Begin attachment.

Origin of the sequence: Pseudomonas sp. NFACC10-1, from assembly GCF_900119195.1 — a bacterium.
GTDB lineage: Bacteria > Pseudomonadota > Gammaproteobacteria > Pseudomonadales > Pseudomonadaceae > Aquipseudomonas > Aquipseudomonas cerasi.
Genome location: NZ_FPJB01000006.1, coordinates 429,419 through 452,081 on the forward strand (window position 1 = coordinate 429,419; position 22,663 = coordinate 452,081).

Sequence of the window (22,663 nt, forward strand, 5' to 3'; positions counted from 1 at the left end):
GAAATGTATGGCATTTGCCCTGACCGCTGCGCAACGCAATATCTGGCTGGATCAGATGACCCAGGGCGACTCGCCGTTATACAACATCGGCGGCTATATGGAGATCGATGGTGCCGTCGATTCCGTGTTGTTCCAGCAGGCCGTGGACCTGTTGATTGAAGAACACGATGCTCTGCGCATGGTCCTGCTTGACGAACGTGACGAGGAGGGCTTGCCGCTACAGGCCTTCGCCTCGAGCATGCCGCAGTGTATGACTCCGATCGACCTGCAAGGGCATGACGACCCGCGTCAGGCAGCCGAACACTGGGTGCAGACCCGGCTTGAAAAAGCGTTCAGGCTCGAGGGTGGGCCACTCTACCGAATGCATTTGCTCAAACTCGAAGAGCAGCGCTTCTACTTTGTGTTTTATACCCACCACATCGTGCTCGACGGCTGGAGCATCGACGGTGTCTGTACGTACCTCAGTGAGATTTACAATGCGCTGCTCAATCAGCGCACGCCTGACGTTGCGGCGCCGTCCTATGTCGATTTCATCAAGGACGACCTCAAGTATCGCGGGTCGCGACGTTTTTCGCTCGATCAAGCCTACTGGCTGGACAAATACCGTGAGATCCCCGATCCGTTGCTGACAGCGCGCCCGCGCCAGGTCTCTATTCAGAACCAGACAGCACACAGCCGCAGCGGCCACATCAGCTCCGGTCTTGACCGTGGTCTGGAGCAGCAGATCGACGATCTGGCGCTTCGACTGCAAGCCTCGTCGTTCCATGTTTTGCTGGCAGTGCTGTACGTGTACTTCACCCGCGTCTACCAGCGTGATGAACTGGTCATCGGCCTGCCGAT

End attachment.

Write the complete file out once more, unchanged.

Origin of the sequence: Pseudomonas sp. NFACC10-1, from assembly GCF_900119195.1 — a bacterium.
GTDB lineage: Bacteria > Pseudomonadota > Gammaproteobacteria > Pseudomonadales > Pseudomonadaceae > Aquipseudomonas > Aquipseudomonas cerasi.
Genome location: NZ_FPJB01000006.1, coordinates 429,419 through 452,081 on the forward strand (window position 1 = coordinate 429,419; position 22,663 = coordinate 452,081).

Sequence of the window (22,663 nt, forward strand, 5' to 3'; positions counted from 1 at the left end):
GAAATGTATGGCATTTGCCCTGACCGCTGCGCAACGCAATATCTGGCTGGATCAGATGACCCAGGGCGACTCGCCGTTATACAACATCGGCGGCTATATGGAGATCGATGGTGCCGTCGATTCCGTGTTGTTCCAGCAGGCCGTGGACCTGTTGATTGAAGAACACGATGCTCTGCGCATGGTCCTGCTTGACGAACGTGACGAGGAGGGCTTGCCGCTACAGGCCTTCGCCTCGAGCATGCCGCAGTGTATGACTCCGATCGACCTGCAAGGGCATGACGACCCGCGTCAGGCAGCCGAACACTGGGTGCAGACCCGGCTTGAAAAAGCGTTCAGGCTCGAGGGTGGGCCACTCTACCGAATGCATTTGCTCAAACTCGAAGAGCAGCGCTTCTACTTTGTGTTTTATACCCACCACATCGTGCTCGACGGCTGGAGCATCGACGGTGTCTGTACGTACCTCAGTGAGATTTACAATGCGCTGCTCAATCAGCGCACGCCTGACGTTGCGGCGCCGTCCTATGTCGATTTCATCAAGGACGACCTCAAGTATCGCGGGTCGCGACGTTTTTCGCTCGATCAAGCCTACTGGCTGGACAAATACCGTGAGATCCCCGATCCGTTGCTGACAGCGCGCCCGCGCCAGGTCTCTATTCAGAACCAGACAGCACACAGCCGCAGCGGCCACATCAGCTCCGGTCTTGACCGTGGTCTGGAGCAGCAGATCGACGATCTGGCGCTTCGACTGCAAGCCTCGTCGTTCCATGTTTTGCTGGCAGTGCTGTACGTGTACTTCACCCGCGTCTACCAGCGTGATGAACTGGTCATCGGCCTGCCGAT